Feb. 6, 2007

Avi and Benyamin Rose become Jerusalem's first gay couple acknowledged as married by the Ministry of the Interior

by Gil Zohar

Avi and Benyamin Rose

Like many Anglo new immigrants, Talpiot residents Avi and Benyamin Rose have their tale to tell of the infamous bureaucracy of the Ministry of the Interior – but theirs has a twist. On Monday (January 29) the two men originally from Canada and Britain became the first same-sex couple in Jerusalem to have the Ministry record them in the Population Registry as married, and have that status marked on their respective teudat zehut (Israeli Identity Card).

The homosexual couple tied the knot at New City Hall in Toronto, Canada on June 28. Since same sex marriages were legalized in 2003 in Ontario – Canada's most populous province, the wedding chapel at Toronto's municipal building has become the gay and lesbian parallel to a quickie wedding in Las Vegas; unlike other jurisdictions which permit same sex nuptials, in Ontario neither party has to have residency status to get hitched. The result has been a flood of Israeli same-sex couples flying to the Lake Ontario metropolis to formalize and legalize their commitments.

Among them was former Member of Knesset Uzi Even, the first openly homosexual member of Israel’s parliament and an outspoken gay rights activist since 1982, who married his partner of 19 years Amit Kama in a 2004 civil ceremony in Toronto.

That same year Doug Hauer and Jack Gilad – Israelis living in Boston, Mass. who were among the first homosexual couples to marry after Ontario legalized gay and lesbian marriages, unsuccessfully tried to register their marriage at the Israeli Ministry of the Interior.

As a result, five couples (not including the Roses) petitioned Israel's High Court seeking that the Interior Ministry recognize their marriages just as it does heterosexual civil unions performed in Cyprus or elsewhere. A panel of seven justices, headed by now-retired Supreme Court president Aharon Barak, ruled unanimously in November that those marriages must be recognized by the state.

The Roses were the first couple to implement that historic ruling in Jerusalem. That involved three visits to the Ministry of the Interior and two trips to the Canadian Embassy in Tel Aviv, they said.

Part of the difficulty had to do with the Ministry of the Interior clerks being unfamiliar with the novel procedure, they said. However some of the rigmarole involved more mundane bureaucracy. Since the Ontario wedding licenses aren't affixed with an apostille (an official ribbon and embossed seal), the clerks insisted that the couple get an affidavit from the Canadian Embassy confirming the document's legality.

Armed with that letter – which cost them NIS 800 in embassy fees, the Roses returned to the downtown main office of the Ministry of the Interior on Shlomzion ha-Malka Street Monday morning.

"We expected the usual – screaming, yelling and waiting in line," said Avi, a 42-year-old instructor with the Young Judaea youth movement who was born in New York, grew up in Winnipeg, Canada and moved to Israel in 2002.

"The truth is they remembered us. There was an issue with the red stamp that was missing. They had never done it, and didn't know what to do. Finally they just crossed out 'wife' and wrote 'ben zug' (spouse)," he noted.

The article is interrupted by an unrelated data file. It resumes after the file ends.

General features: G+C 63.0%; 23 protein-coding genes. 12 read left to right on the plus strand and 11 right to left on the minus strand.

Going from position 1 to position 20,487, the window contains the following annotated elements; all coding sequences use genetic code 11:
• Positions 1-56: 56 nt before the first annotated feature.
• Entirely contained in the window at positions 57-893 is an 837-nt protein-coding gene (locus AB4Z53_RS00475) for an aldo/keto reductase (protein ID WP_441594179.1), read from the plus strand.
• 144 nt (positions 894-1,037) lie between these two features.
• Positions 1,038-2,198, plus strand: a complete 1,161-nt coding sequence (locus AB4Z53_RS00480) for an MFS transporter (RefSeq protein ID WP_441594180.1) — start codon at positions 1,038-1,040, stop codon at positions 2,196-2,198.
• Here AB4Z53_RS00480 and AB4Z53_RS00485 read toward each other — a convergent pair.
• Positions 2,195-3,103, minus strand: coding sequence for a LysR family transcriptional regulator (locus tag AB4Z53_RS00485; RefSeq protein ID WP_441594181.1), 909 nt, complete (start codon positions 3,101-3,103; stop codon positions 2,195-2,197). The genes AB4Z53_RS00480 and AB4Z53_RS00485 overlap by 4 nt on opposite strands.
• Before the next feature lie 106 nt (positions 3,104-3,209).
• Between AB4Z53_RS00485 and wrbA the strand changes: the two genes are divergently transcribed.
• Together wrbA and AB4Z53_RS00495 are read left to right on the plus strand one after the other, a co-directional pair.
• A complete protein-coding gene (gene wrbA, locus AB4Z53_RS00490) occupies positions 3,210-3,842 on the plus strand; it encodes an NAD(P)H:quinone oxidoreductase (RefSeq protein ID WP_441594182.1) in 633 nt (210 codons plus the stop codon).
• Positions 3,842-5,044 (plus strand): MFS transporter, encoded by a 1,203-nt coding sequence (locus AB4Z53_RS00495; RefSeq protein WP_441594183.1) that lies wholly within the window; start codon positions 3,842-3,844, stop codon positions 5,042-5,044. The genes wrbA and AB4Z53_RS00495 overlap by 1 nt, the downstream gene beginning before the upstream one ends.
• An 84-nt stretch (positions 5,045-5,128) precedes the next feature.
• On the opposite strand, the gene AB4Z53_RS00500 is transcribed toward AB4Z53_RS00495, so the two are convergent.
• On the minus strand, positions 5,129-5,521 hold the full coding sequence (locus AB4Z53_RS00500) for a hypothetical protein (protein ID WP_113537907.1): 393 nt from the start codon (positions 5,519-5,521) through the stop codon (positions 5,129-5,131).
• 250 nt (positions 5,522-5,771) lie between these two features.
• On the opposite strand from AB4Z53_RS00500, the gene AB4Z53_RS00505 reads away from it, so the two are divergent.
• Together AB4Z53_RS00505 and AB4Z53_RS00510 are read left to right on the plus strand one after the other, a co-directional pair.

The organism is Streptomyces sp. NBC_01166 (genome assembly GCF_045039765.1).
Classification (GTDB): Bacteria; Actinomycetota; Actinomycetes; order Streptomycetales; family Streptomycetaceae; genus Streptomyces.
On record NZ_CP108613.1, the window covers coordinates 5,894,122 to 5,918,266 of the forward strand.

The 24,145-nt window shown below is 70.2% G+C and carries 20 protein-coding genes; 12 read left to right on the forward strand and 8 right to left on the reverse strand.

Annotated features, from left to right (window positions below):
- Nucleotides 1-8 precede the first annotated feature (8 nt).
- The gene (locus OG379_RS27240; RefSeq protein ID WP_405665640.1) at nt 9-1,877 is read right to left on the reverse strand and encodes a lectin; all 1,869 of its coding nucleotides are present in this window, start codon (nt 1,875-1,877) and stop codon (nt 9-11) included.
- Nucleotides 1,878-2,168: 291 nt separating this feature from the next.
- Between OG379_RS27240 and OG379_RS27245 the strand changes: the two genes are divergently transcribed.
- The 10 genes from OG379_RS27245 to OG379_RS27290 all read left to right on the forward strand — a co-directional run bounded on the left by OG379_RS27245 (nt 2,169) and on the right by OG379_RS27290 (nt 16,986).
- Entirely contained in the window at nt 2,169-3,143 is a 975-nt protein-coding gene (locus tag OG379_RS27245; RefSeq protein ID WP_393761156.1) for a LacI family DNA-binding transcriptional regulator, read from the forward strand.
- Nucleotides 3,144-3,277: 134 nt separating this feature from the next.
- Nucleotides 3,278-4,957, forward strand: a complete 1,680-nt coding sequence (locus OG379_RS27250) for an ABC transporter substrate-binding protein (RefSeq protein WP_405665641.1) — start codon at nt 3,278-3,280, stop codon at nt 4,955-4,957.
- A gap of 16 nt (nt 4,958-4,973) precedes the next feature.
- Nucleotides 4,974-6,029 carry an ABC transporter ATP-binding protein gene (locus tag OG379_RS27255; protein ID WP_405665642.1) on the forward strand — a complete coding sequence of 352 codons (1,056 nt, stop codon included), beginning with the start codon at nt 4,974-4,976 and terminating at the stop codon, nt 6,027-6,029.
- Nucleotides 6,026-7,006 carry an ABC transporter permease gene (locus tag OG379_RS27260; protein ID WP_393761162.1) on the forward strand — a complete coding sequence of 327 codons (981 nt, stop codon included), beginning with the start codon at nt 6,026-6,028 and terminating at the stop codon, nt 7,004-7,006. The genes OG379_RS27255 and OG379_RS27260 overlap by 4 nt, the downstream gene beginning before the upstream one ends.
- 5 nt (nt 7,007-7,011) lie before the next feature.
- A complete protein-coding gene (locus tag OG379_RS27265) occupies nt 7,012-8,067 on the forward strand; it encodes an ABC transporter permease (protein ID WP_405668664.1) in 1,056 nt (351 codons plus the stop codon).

Fortuitously Benyamin nee Todd, 32 - who was born in London, U.K. and worked as a social worker before coming on aliya in August shortly after his civil marriage and chuppah - had already changed his surname to Rose when he initially immigrated. This saved one bureaucratic step when he and Avi had their status revised to married.

"They were just so down to earth," Avi said of the Ministry of the Interior clerks. "It was new for them, and they were being stretched. They said 'mazal tov', and wished us much happiness."

"They were genuinely interested in us," Benyamin added.

"We didn't do this as a publicity stunt," explained Avi, noting he and his partner are inherently private people. "We don't see ourselves as anything unusual. We're two people who met, fell in love, and got engaged and then married."

Their marriage under a chuppah the day after their civil ceremony "has a holiness to it," he insisted. "We went to the mikvah before we got married." At home the couple keep Shabbat and kashrut. They're members of Kol ha-Neshama congregation in Baka.

But being gay in Jerusalem is not so straightforward, they said. On Monday after achieving his historic breakthrough at the Ministry of the Interior, Benyamin showed up late at Ulpan Morasha where he is studying Hebrew ulpan five mornings a week. As well, he learns at the Conservative Yeshiva in the afternoon. Sensitive to homophobia, especially after the riots and demonstrations against this fall's abortive Gay Pride Parade, he was unsure with which of his classmates he could share his achievement.

Wearing tzitzit and a kippa in London, he said, he was spat at, sworn at and stared at – incidents which drove him to make aliya. The anti-gay hysteria in Jerusalem this past summer and fall made the couple question their decision to settle in Jerusalem, they said.

"It felt like we were living in a place where people thought we were unacceptable as Jews and even as human beings," said Avi. "My grandparents went through all this in Germany – being made to feel unsafe, and comparisons to animals."

"We're just a couple," insisted Avi – who encourages other gay couples to pursue committed relationships including marriage. "We're two human beings. And that's the bottom line."